Green Mountain Coffee Roasters (UNKNOWN:GMCR.DL) is the Rodney Dangerfield of coffee stocks.
Just as Dangerfield crafted an ironically lucrative career telling people that he doesn't get any respect, the company behind the Keurig single-cup brewing system is still getting dissed even though the shares have more than tripled since bottoming out this past summer.
The latest slam came over the weekend as Barron's Andrew Bary suggested that Warren Buffett may want to consider snapping up Bed Bath & Beyond (NASDAQ:BBBY). In dismissing the recent same-store sales weakness at the home-goods retailer -- up just 1.7% in its fiscal quarter ending in November and pegged to grow between 2% and 4% in the quarter that just ended last month -- Bary argues that the K-Cup company may be to blame.
One reason for weaker sales could be flagging interest in Keurig coffee makers made by Green Mountain Coffee Roasters. Bed Bath is a major seller of them.
Are you getting that? There's flagging interest in Keurig brewers, and that's why Bed Bath & Beyond is doing so poorly.
Well, let's fact-check that salvo.
Back to School
Bed Bath & Beyond net sales in its November quarter were crummy. Net sales did climb 15%, but 79% of that growth was tied to the June acquisitions of Linen Holdings and Cost Plus. Back out those purchases and organic growth at the namesake chain rose a mere 3% as a result of meager expansion and the 1.7% increase in comps.
By that math, Green Mountain must be doing lousy if "flagging interest" is dragging down Bed Bath & Beyond's performance.
It's not, but don't take my word for it.
Bed Bath & Beyond and Green Mountain don't have the same fiscal calendar, but we do know that net sales rose 16% during the holiday quarter ending in December and that Green Mountain's target net sales growth of 15% to 20% for the entire fiscal year that ends in September. Nothing there seems to match the 3% organic growth at Bed Bath & Beyond during the November quarter of what will likely be net sales growth of less than 5% during the quarter that just ended.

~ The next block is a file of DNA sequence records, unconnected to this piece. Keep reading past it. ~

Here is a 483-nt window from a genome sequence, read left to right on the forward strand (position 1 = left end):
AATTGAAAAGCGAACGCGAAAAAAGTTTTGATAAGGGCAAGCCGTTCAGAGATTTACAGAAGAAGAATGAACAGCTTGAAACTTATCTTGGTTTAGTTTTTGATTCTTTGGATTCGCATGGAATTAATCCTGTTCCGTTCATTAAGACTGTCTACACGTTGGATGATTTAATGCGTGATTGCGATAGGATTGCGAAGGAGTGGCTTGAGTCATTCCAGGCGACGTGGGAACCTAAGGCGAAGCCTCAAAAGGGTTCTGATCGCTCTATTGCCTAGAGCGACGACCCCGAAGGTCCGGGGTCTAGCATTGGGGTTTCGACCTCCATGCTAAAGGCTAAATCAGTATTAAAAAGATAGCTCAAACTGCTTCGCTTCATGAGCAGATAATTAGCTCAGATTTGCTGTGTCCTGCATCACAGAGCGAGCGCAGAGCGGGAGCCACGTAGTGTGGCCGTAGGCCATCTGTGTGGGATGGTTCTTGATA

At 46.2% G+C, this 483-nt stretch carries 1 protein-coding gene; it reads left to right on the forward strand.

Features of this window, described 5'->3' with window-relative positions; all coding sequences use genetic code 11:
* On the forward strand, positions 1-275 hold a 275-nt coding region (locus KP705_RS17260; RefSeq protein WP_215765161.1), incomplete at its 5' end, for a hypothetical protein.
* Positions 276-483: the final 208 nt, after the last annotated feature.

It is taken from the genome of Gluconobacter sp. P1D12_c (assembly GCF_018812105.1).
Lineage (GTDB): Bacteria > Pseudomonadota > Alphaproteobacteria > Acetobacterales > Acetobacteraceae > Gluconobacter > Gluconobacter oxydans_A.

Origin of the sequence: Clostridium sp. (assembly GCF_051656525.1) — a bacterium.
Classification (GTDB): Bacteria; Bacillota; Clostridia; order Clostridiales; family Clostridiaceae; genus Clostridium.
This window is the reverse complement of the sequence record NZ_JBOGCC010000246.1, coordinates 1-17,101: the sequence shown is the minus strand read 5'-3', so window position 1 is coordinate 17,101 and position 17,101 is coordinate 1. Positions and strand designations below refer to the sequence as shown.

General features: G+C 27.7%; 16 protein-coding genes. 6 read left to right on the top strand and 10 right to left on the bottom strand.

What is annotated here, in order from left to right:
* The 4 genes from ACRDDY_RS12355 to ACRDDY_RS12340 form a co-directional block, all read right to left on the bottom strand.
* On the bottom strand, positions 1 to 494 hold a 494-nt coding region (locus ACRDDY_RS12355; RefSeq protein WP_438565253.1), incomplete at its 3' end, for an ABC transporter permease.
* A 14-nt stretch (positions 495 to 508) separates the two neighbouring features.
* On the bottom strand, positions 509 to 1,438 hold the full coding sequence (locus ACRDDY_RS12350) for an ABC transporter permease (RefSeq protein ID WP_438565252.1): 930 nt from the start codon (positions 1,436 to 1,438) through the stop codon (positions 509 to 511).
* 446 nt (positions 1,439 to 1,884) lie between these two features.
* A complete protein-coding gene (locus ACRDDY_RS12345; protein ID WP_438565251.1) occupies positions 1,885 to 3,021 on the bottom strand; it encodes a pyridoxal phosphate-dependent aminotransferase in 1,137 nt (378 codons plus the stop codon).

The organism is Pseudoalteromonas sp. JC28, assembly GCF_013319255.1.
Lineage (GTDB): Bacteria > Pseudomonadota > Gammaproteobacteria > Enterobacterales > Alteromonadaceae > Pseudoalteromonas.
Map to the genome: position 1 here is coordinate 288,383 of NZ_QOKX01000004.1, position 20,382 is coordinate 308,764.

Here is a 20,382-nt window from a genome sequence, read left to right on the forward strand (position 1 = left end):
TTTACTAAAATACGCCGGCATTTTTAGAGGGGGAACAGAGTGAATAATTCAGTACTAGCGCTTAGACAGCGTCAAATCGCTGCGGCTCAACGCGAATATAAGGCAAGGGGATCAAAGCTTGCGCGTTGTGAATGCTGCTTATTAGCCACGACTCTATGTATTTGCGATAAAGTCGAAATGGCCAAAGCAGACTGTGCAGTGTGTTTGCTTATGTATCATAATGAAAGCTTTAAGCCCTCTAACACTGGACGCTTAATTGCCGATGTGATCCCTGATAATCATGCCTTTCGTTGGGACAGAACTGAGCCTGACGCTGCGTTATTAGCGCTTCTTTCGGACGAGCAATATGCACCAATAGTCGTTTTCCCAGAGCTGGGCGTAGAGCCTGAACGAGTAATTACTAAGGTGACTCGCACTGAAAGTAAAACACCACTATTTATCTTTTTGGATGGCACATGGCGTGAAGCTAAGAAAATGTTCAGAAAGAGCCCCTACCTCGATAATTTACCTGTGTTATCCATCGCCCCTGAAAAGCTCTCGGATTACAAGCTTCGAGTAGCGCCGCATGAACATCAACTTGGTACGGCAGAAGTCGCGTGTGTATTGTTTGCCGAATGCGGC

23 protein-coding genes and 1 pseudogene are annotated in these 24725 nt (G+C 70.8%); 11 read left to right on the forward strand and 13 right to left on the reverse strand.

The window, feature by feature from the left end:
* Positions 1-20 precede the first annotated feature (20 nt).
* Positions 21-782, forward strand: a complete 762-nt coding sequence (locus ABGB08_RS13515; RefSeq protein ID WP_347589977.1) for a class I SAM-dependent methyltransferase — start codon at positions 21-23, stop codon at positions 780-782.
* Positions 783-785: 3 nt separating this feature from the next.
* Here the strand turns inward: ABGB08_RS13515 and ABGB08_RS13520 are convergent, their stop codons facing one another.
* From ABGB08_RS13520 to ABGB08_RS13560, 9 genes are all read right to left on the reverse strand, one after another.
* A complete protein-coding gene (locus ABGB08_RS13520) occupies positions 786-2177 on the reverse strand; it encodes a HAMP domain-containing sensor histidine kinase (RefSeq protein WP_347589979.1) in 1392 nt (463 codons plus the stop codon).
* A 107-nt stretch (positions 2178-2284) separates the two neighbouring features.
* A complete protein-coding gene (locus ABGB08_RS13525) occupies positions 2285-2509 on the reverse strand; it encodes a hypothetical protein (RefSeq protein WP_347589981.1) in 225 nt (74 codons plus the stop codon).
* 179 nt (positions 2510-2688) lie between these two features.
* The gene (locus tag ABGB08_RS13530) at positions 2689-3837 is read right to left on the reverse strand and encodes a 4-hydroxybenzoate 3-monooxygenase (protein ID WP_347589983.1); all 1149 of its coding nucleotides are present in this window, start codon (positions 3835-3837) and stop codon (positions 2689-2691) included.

One can argue that Bary did specify brewers -- not the popular K-Cup refills -- but that doesn't hold up, either. Green Mountain sold a record 4.95 million Keurig brewers during the holiday quarter, 18% more than it did a year earlier.
Green Mountain investors should be used to this by now. Despite its stellar growth and even its recent buoyant appreciation, the company that owns the single-serve brewing market is often talked down in its own niche.
Remember when the introduction of Starbucks' (NASDAQ:SBUX) Verismo was supposed to cool Keurig's popularity? Well, the Verismo rollout last year didn't dissuade Green Mountain from sticking to its 15% to 20% net sales growth trajectory. Brewer sales were up 14% and K-Cup sales were up 21% in Green Mountain's latest quarter.
This isn't a knock on Bed Bath & Beyond or Starbucks. The home-furnishings superstore chain may very well look smashing on Buffett's arm. Starbucks is the darling of the java world for compelling reasons. However, even though Green Mountain has seen its stock more than triple since July, it trades at just 19 times this year's projected earnings. Starbucks -- a great company but one that is growing quite a bit slower -- is priced at 27 times the same fiscal year's bottom-line target.
I get it. Starbucks has the killer brand. Right. The baron of baristas is worthy of a healthy market premium. Sure. Why is Green Mountain still a pundit punch line after proving that it could overcome last year's K-Cup patent expiration and still deliver strong double-digit growth?
Meet Wally Sparks
If you're going to be slammed by consumers, partners, or financial journalists, let it be the folks with the venomous pens. They're the only ones who won't get in the way of a company's actual growth.
The public is still gravitating to single-serve java. Even after the K-Cup patent expiration, food giants -- Starbucks included -- continue to strike deals with Green Mountain. Last week, it was Unilever (NYSE:UL) moving to get its Lipton tea brand into hot and iced Green Mountain portion packs.
Some skeptics played down the importance of the Lipton deal in light of the small rally that followed, but it's really not about the number of Lipton servings that will sell on Keurig. It's really about respect. It's about the respect that comes from a food giant that could have easily put out its own K-Cups since last September's patent expiration, but chose to play along because it respects the distribution reach of Green Mountain and also wants to make sure that it's on the right side of the patent-protected Keurig Vue platform that was introduced last year.
Consumers, partners, and investors respect Green Mountain. When will the pundits come around? The shtick is getting old.